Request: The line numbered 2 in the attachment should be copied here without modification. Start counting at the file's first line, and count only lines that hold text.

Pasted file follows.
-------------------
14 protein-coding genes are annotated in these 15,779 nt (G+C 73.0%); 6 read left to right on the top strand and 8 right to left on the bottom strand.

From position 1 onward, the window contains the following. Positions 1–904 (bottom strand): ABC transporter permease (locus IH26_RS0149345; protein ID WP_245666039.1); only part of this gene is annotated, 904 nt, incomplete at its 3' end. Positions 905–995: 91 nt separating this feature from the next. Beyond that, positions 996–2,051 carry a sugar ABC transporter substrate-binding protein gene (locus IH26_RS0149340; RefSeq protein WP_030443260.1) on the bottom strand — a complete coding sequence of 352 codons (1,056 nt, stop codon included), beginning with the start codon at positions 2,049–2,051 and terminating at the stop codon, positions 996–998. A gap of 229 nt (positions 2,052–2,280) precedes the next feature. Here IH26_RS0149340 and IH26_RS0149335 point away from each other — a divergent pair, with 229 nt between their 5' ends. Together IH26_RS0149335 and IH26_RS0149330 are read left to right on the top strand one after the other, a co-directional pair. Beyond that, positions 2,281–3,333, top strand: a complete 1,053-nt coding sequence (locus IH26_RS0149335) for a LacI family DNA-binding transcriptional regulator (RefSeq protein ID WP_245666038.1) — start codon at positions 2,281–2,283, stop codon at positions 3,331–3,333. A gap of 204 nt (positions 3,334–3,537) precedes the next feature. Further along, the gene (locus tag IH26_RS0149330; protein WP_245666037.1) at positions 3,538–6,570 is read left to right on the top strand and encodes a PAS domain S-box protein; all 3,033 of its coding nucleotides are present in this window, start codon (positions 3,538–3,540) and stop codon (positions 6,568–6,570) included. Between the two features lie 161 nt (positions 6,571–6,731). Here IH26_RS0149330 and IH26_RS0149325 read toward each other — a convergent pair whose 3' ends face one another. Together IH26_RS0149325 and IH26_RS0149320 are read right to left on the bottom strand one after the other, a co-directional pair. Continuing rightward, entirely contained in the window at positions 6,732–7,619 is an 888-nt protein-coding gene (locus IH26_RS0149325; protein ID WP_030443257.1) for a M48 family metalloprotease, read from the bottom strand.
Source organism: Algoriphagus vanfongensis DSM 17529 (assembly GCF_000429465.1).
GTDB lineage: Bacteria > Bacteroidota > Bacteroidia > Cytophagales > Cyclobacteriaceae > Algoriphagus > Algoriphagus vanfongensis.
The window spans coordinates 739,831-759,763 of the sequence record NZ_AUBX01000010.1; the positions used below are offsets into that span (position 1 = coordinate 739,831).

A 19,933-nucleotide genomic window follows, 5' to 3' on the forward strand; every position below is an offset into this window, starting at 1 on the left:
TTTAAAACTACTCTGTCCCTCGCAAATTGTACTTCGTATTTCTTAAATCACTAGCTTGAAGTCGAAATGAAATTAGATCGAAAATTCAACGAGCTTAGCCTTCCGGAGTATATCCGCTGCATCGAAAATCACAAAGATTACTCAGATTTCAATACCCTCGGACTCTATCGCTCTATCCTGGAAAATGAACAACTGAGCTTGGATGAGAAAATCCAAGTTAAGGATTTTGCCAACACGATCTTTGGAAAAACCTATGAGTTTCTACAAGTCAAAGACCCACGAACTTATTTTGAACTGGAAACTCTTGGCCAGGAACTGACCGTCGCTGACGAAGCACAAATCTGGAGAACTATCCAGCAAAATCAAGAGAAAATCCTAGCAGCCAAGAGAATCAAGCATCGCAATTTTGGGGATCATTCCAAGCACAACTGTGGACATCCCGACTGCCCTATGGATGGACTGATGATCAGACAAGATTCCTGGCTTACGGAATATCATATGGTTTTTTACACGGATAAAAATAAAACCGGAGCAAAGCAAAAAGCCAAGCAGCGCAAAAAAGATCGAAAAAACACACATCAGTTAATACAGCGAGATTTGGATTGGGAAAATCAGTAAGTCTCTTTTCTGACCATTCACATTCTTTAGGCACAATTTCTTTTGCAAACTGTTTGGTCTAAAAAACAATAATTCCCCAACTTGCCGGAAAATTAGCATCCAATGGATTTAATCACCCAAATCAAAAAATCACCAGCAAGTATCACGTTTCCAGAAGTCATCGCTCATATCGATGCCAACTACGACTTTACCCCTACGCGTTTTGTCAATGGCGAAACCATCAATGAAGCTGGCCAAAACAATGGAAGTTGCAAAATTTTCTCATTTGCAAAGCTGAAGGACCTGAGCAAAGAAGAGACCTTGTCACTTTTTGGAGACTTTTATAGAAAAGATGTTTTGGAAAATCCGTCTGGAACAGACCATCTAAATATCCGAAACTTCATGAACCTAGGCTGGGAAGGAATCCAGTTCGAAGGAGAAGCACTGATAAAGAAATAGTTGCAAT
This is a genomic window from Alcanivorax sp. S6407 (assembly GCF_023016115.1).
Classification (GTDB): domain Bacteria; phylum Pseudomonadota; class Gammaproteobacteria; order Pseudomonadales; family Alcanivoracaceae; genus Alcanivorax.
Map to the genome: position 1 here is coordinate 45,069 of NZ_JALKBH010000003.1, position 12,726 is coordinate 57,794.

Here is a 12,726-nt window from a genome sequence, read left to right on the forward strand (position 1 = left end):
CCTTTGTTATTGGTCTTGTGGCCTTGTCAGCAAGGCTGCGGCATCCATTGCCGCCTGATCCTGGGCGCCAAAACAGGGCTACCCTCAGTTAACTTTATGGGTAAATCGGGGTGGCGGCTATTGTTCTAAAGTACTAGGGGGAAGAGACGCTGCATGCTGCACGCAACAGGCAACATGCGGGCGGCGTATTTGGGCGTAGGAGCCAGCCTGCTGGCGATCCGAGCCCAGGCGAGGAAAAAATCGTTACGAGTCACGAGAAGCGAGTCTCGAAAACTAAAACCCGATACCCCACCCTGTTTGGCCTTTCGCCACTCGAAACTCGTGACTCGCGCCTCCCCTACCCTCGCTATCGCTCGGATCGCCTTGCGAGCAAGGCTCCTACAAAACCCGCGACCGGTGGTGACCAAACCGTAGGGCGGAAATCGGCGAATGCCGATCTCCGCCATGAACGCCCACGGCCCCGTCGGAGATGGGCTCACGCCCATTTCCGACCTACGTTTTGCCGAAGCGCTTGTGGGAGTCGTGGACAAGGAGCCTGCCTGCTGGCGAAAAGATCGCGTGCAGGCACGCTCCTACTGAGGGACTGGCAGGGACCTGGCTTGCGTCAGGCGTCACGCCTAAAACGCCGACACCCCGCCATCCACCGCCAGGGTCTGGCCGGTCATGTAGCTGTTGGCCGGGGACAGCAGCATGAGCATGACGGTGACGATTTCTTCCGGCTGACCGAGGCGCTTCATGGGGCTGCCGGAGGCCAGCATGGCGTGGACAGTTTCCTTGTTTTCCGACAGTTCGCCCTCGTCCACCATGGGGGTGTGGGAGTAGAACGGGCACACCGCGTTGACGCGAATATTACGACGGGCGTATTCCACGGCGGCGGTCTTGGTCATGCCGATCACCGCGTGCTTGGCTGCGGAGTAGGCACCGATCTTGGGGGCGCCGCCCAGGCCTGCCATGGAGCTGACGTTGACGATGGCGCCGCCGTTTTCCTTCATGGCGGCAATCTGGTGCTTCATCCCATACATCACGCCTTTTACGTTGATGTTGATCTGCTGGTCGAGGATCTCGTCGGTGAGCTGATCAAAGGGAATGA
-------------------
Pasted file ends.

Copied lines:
From position 1 onward, the window contains the following. Positions 1–904 (bottom strand): ABC transporter permease (locus IH26_RS0149345; protein ID WP_245666039.1); only part of this gene is annotated, 904 nt, incomplete at its 3' end. Positions 905–995: 91 nt separating this feature from the next. Beyond that, positions 996–2,051 carry a sugar ABC transporter substrate-binding protein gene (locus IH26_RS0149340; RefSeq protein WP_030443260.1) on the bottom strand — a complete coding sequence of 352 codons (1,056 nt, stop codon included), beginning with the start codon at positions 2,049–2,051 and terminating at the stop codon, positions 996–998. A gap of 229 nt (positions 2,052–2,280) precedes the next feature. Here IH26_RS0149340 and IH26_RS0149335 point away from each other — a divergent pair, with 229 nt between their 5' ends. Together IH26_RS0149335 and IH26_RS0149330 are read left to right on the top strand one after the other, a co-directional pair. Beyond that, positions 2,281–3,333, top strand: a complete 1,053-nt coding sequence (locus IH26_RS0149335) for a LacI family DNA-binding transcriptional regulator (RefSeq protein ID WP_245666038.1) — start codon at positions 2,281–2,283, stop codon at positions 3,331–3,333. A gap of 204 nt (positions 3,334–3,537) precedes the next feature. Further along, the gene (locus tag IH26_RS0149330; protein WP_245666037.1) at positions 3,538–6,570 is read left to right on the top strand and encodes a PAS domain S-box protein; all 3,033 of its coding nucleotides are present in this window, start codon (positions 3,538–3,540) and stop codon (positions 6,568–6,570) included. Between the two features lie 161 nt (positions 6,571–6,731). Here IH26_RS0149330 and IH26_RS0149325 read toward each other — a convergent pair whose 3' ends face one another. Together IH26_RS0149325 and IH26_RS0149320 are read right to left on the bottom strand one after the other, a co-directional pair. Continuing rightward, entirely contained in the window at positions 6,732–7,619 is an 888-nt protein-coding gene (locus IH26_RS0149325; protein ID WP_030443257.1) for a M48 family metalloprotease, read from the bottom strand.